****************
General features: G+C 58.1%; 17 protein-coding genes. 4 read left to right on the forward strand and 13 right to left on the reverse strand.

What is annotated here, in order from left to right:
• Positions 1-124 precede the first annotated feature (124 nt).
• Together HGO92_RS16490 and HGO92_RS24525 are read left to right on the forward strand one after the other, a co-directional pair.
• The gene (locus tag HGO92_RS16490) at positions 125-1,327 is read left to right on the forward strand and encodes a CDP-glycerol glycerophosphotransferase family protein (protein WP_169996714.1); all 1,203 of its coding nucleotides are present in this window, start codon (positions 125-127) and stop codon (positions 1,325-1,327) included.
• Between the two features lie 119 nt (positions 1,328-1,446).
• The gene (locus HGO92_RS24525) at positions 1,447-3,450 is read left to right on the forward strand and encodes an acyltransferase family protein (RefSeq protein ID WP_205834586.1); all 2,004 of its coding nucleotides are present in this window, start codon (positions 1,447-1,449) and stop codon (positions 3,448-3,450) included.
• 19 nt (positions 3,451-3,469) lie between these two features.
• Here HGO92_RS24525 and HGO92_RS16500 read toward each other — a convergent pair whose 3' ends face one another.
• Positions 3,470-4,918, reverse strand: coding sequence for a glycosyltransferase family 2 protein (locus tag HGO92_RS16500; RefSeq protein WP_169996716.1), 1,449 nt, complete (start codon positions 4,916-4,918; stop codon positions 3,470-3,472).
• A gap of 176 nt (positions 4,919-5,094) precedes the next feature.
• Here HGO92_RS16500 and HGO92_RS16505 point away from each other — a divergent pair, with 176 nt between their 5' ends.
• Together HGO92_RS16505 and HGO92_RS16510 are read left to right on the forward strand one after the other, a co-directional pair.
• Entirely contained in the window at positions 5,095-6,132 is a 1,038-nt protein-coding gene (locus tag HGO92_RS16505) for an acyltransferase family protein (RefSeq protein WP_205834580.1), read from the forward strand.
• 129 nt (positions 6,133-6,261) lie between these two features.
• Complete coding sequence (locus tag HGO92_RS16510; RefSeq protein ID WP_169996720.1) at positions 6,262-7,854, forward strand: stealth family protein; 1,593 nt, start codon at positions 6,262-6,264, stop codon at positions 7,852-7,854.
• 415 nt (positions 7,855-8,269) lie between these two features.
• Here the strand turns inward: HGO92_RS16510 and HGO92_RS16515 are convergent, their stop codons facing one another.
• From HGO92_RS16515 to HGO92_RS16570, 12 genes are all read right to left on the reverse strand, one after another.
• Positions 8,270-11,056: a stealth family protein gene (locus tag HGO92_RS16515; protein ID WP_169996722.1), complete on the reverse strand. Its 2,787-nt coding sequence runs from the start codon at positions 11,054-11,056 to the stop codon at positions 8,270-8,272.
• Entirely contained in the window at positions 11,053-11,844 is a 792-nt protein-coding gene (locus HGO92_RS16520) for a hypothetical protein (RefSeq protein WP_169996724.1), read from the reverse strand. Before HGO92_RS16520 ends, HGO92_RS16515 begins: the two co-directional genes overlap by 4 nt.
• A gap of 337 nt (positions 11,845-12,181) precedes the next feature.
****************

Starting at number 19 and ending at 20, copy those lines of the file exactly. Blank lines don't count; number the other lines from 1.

• From HGO92_RS16515 to HGO92_RS16570, 12 genes are all read right to left on the reverse strand, one after another.
• Positions 8,270-11,056: a stealth family protein gene (locus tag HGO92_RS16515; protein ID WP_169996722.1), complete on the reverse strand. Its 2,787-nt coding sequence runs from the start codon at positions 11,054-11,056 to the stop codon at positions 8,270-8,272.